Micro, small and medium enterprises (MSMEs) constitute about 95% of total enterprises in the South Med region and are considered the driving forces of economic growth, job creation and green and inclusive growth. Entrepreneurs, particularity start-ups, still face numerous challenges when it comes to establishing, promoting and running their businesses. Providing them with support through innovative initiatives and enhancing the ecosystem where they operate will contribute to their development. In their turn, entrepreneurs will contribute to achieving several of the Sustainable Development Goals (SDGs).
It is in this context that the Next Society (TNS) project and FEMISE decided to launch this initiative to produce “The Next Society Policy Briefs Series”. This series of briefs aims to better understand the challenges faced by entrepreneurs (through the lens of the entrepreneurs themselves) and to provide tailor-made operational policy recommendations. These briefs are based on collaborative work and exchange of knowledge and experience between the researcher(s)/author(s) and the entrepreneur(s), many of which have benefited from TNS project, ensuring their relevance and impact.
The second TNS/ FEMISE Policy Brief, entitled “From Refugee to Restaurateur: A Syrian Entrepreneur’s Route to Success in Jordan” by Marah Jamous, West Asia – North Africa (WANA) Institute, is available here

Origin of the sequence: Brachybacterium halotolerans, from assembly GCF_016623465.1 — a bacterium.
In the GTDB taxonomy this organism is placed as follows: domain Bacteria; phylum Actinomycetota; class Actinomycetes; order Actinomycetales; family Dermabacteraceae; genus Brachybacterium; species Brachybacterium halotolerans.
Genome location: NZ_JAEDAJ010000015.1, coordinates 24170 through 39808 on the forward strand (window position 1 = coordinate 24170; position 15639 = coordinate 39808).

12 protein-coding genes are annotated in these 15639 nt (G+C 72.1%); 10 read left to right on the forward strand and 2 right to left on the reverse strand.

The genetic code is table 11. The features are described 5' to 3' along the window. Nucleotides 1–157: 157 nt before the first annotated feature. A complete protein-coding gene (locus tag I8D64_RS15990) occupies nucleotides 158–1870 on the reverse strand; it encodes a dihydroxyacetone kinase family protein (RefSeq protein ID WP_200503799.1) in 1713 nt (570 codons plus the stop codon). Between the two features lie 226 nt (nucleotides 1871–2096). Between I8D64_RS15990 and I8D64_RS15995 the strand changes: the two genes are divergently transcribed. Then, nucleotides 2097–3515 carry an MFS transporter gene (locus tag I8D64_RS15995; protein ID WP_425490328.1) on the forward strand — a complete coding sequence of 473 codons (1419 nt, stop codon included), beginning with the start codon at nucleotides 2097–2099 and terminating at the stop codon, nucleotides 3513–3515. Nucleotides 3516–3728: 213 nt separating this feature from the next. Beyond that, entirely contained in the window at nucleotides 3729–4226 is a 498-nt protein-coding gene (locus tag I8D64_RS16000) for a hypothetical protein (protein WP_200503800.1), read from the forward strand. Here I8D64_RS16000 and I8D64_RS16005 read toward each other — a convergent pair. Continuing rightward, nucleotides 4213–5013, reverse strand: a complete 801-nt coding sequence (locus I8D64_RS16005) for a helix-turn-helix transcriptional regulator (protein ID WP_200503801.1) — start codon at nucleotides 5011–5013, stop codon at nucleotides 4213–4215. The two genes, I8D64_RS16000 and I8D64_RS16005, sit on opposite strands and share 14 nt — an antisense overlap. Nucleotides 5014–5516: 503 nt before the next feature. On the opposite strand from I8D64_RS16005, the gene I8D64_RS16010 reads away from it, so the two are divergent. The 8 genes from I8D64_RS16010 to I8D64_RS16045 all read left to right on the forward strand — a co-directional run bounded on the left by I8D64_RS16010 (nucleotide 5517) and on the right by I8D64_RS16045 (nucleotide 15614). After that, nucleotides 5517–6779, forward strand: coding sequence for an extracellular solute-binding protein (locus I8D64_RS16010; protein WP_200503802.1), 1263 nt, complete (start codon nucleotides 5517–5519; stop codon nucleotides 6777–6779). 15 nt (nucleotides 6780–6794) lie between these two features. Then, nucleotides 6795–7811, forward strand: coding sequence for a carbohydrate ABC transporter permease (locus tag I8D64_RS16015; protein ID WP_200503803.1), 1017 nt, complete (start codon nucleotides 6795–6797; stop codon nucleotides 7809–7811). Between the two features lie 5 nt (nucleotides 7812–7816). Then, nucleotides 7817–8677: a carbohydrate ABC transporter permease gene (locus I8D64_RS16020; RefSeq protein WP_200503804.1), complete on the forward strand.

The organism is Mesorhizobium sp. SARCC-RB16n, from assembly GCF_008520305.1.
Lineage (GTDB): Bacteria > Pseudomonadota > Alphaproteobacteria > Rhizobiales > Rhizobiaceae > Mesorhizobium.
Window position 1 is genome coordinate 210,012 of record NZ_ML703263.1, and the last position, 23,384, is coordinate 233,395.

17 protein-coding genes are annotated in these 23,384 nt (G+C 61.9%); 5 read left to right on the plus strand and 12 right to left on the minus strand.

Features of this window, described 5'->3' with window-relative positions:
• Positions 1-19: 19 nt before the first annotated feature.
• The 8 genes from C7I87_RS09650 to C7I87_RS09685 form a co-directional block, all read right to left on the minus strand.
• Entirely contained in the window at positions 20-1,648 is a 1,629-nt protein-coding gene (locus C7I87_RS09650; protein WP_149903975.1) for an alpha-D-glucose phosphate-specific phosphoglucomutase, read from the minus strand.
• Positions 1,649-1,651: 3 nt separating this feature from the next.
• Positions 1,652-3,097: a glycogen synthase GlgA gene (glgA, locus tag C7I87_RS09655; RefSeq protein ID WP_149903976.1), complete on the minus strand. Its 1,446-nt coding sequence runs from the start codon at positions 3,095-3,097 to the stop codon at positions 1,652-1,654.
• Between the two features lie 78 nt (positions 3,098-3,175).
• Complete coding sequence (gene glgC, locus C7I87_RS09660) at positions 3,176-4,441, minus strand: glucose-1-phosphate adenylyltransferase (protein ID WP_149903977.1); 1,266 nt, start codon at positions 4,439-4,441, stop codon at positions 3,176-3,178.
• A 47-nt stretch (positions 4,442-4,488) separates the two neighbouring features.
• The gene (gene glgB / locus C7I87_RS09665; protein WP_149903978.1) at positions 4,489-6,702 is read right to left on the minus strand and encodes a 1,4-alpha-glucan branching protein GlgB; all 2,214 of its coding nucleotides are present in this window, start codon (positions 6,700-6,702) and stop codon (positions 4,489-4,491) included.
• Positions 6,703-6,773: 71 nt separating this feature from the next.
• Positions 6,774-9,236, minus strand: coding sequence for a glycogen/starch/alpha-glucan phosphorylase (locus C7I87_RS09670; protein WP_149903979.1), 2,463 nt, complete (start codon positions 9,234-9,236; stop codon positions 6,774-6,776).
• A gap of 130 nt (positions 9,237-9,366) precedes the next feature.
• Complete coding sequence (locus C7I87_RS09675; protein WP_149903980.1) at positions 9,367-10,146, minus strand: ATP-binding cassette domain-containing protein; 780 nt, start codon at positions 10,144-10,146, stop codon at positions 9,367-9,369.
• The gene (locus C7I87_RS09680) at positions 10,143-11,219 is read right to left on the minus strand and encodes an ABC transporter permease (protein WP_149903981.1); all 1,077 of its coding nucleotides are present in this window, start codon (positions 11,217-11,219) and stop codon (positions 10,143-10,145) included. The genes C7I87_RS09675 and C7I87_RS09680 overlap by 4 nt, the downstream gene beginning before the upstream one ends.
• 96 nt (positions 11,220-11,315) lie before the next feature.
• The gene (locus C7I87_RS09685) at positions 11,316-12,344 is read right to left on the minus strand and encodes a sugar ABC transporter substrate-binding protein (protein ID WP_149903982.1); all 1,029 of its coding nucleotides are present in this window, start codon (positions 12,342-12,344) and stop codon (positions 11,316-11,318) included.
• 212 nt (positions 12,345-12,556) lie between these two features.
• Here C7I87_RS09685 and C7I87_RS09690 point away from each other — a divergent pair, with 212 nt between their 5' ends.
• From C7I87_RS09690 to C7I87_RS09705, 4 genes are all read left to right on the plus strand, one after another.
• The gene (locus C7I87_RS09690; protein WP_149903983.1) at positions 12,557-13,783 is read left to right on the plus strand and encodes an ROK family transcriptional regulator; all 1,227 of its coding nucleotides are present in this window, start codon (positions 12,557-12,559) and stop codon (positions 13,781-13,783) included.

Ten years have passed since the outbreak of the Syrian conflict, and it “remains the world’s largest refugee crisis.” After a decade of continuously hosting Syrians in Jordan, today they form 10 per cent of the Jordanian population. Making Jordan the second host country of refugees per capita in the world. It is believed that the participation of these refugees in the labour market can positively contribute to the Jordanian economy, this has made their inclusion necessary. The Jordan Compact that was introduced in 2016 was the first in the South-Med region to rightly address the labour inclusion of Syrian refugees in host communities. Five years in, Jordan was able to resolve many of the issues addressed, but not all.
This policy brief will present some of the challenges that are faced by Syrian refugees in Jordan through the lens of a resilient young Syrian refugee who was able to join the Jordanian labour market through a joint venture with a Jordanian partner and start a food business. This young refugee, not only find a way out of unemployment, which is hitting the highest record of 50% among the youth in Jordan, but also found innovative and creative ways to use his knowledge and skills to generate his own income through his startup despite the challenges. This case study shows that the inclusion of refugees in the Jordanian labour market can be facilitated if the capital requirement for opening an individual establishment can be reduced, easing access to financial services, clarifying legislation on joint-ventures, and increasing the provision of vocational trainings for Syrian refugees.
Watch this video by the author of the Brief who explains the situation of the Refugees in Jordan and presents the entrepreneur who is sharing his experience, highlighting the challenges and providing recommendations and lessons learnt.
`*This Policy Brief is produced as part of the series of TNS/FEMISE Policy Briefs on “Entrepreneurship in South Mediterranean Countries” that is undertaken in partnership between FEMISE and ANIMA Investment Network.
*”This policy brief has been produced with the financial support of the European Union. The contents of this brief are the sole responsibility of the authors and can under no circumstances be regarded as reflecting the position of the European Union.”